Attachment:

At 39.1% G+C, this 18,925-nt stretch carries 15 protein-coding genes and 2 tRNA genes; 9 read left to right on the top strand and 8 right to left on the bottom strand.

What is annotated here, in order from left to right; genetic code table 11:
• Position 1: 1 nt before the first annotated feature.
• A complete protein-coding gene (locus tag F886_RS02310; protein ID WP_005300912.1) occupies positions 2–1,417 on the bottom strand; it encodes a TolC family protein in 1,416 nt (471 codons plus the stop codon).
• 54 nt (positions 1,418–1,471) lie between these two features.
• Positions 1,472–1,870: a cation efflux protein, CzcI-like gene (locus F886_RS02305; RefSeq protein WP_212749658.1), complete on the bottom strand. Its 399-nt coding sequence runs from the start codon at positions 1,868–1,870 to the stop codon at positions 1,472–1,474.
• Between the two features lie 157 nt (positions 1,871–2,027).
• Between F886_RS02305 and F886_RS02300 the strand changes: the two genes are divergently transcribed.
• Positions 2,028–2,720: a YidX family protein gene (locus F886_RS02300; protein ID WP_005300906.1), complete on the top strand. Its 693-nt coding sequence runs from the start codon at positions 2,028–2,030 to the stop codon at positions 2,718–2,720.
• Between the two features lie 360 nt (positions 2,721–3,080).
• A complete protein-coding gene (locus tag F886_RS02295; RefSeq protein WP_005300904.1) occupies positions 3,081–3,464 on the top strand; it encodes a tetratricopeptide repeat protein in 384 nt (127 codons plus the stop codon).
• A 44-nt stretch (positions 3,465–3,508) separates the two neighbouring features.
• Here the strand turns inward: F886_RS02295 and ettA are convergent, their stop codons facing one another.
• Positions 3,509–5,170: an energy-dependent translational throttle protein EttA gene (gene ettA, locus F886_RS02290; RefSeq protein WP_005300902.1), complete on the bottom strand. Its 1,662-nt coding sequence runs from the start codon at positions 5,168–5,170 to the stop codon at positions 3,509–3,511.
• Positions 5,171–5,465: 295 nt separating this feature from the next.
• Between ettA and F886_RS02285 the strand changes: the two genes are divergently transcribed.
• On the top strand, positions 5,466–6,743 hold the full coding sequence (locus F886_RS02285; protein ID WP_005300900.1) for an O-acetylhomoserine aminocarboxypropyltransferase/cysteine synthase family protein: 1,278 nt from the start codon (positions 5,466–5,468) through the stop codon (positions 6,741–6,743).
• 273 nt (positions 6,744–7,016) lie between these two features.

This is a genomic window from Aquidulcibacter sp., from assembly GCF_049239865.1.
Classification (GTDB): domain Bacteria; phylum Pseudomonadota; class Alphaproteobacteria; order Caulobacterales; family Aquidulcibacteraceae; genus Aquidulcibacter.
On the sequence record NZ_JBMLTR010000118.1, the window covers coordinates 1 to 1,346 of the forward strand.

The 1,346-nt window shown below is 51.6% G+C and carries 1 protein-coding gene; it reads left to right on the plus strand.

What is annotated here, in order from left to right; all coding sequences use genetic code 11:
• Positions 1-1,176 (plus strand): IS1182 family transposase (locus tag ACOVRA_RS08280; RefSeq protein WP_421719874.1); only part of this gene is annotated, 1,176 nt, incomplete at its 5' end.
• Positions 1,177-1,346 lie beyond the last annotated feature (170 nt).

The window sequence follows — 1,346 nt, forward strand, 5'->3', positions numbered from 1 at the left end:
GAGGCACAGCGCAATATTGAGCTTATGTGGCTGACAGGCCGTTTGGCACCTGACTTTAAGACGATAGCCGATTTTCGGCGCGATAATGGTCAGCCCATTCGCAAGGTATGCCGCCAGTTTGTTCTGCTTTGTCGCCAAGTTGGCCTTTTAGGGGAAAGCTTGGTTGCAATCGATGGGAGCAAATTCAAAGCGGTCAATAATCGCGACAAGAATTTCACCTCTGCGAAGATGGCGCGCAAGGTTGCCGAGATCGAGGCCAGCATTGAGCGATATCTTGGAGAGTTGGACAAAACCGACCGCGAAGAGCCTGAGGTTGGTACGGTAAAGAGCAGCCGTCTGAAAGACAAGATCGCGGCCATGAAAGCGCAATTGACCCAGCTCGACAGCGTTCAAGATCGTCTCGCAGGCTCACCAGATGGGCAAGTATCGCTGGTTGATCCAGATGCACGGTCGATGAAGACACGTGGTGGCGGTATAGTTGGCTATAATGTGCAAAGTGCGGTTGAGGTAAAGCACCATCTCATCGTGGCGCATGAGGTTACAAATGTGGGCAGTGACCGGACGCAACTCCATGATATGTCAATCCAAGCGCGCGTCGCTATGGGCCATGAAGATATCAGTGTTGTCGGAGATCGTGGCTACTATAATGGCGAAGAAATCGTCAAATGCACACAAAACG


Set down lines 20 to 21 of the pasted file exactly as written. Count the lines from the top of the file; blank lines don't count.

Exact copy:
Classification (GTDB): domain Bacteria; phylum Pseudomonadota; class Alphaproteobacteria; order Caulobacterales; family Aquidulcibacteraceae; genus Aquidulcibacter.
On the sequence record NZ_JBMLTR010000118.1, the window covers coordinates 1 to 1,346 of the forward strand.